Smallest series includes photocopies of original incorporation papers, by-laws, a history of the NCCLU written by Daniel Pollitt and George Scheer in 1970, and other documents relating to the organization's earliest years of formation, when it was known as the NCCLU. Filed in the front of the folder is a list of Executive Directors with term years, and other key individuals in the organization. Additional early records from the 1960s and 1970s can be found in the other main series.
Arranged in the following groupings: chronological subseries by decade relating to Executive Directors in office during that period, beginning with the 1970s; followed by the Board of Trustees Subseries; and last, the Publicity and Media Subseries. The original chronological groupings, some arranged internally in alphabetical order, were maintained by Executive Office staff and chiefly consisted of administrative files, correspondence files, requests for legal assistance (including rejections), and subject folders used for personal research and development, or in direct support of accepted cases. The presence of case files is explained partly by the fact that for some time the Executive Director functioned simultaneously as the Legal Director; later on, these two positions were again separate administrative functions, after which most of the case files were maintained by the Office of Legal Counsel, or the Legal Program, as it became known. See also the Legal Program Series for related case files.
Researchers should be aware that privacy laws govern the use or publication of information in these files.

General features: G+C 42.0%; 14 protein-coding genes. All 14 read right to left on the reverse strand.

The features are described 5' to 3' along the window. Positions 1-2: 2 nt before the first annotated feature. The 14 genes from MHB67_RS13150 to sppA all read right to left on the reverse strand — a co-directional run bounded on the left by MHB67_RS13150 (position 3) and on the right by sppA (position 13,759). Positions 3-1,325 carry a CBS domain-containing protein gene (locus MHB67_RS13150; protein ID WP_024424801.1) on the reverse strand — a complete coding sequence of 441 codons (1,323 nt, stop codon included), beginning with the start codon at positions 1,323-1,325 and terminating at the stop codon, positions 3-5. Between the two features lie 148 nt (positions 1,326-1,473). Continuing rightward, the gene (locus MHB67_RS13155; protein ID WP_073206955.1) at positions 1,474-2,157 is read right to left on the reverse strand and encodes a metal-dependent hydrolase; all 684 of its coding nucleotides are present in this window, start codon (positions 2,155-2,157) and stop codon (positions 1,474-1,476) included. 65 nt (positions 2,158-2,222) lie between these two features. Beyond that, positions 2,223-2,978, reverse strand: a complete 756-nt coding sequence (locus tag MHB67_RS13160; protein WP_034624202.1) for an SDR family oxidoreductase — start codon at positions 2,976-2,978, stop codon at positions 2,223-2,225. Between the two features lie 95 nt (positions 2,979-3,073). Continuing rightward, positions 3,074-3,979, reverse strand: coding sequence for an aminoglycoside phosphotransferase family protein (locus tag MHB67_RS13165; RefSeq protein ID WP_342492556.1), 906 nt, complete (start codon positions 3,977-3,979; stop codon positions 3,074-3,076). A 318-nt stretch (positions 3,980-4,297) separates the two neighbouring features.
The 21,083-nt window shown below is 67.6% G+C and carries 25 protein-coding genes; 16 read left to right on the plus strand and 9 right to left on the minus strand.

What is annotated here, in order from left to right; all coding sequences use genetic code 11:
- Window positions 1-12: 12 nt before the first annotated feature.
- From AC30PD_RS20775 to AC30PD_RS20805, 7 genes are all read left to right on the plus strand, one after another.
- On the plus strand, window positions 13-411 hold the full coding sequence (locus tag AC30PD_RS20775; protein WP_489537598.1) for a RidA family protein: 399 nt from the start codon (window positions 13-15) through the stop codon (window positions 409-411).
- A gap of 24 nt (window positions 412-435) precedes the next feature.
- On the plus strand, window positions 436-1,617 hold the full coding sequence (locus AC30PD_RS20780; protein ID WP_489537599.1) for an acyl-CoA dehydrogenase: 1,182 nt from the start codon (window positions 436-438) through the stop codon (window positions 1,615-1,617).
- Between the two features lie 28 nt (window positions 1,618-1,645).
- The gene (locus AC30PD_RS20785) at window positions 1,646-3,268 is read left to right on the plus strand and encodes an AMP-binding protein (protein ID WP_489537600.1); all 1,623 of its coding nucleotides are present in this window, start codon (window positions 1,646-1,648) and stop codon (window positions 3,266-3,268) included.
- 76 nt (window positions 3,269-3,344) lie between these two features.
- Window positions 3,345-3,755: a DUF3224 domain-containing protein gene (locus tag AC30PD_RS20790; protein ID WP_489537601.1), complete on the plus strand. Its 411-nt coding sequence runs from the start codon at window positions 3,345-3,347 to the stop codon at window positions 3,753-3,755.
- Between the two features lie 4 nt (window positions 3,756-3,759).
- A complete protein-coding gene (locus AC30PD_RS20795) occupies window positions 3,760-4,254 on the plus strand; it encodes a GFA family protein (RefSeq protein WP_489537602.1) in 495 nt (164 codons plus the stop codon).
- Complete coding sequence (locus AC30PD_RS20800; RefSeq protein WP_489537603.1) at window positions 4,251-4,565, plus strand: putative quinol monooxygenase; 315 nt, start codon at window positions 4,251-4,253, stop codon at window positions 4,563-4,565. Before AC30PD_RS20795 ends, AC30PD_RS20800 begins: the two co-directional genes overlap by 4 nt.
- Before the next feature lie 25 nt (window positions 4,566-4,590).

The largest series in the collection comprises all administrative and case files assembled and maintained by staff affiliated with the ACLU of NC's legal arm, beginning from its earliest years of formation in the late 1960s, through the mid-2000s. Arranged in the following subseries, described more fully below: General Counsel Office (64 boxes); Case Files (128 boxes); Legal Committee (8 boxes); and Paralegal Files (60 boxes).
To find specific content over many decades of files, keyword search strategies may prove useful; each case or subject folder typically uses key words to describe case or topic (e.g., prayer in school, discrimination, 1st Amendment, prisoners' rights, etc.). Several searches using different terms work best. A reference archivist is available for assistance.
Personal names have been removed from many case file titles in this public, web-accessible collection guide. A full version is available to on site researchers from the library's paper collection files; also, names are present on folder titles in boxes. Researchers should be aware that privacy laws govern the use or publication of information in these files.
Print Material Series, 1968-2002 9 boxes
Various reports, statements, pamphlets, newsletters and periodicals from the inactive files of the ACLU of NC, chiefly assembled during the 1990s by the Executive Director's office. Arranged alphabetically by title, with a final section housing miscellaneous titles arranged by topic.
Accession (2013-0209), 1985-2011 5 boxes, 1 Ovs Folder
Includes files relating to the ACLU of North Carolina's work on immigration and immigrant rights (such as racial profiling at driver checkpoints and english-only legislation), education, and TASER policy and use by North Carolina law enforcement. Also includes a small set of historical files belonging to Frank Goldsmith.
Contains material pertaining to the daily workings of ALFA, including events ALFA sponsored or participated in and the publicity for these events; information about individual members; fundraising for the organization; committees within the organization; meetings; correspondence; information about the Southern Feminist Library and Archives; and Atalanta, ALFA's newsletter.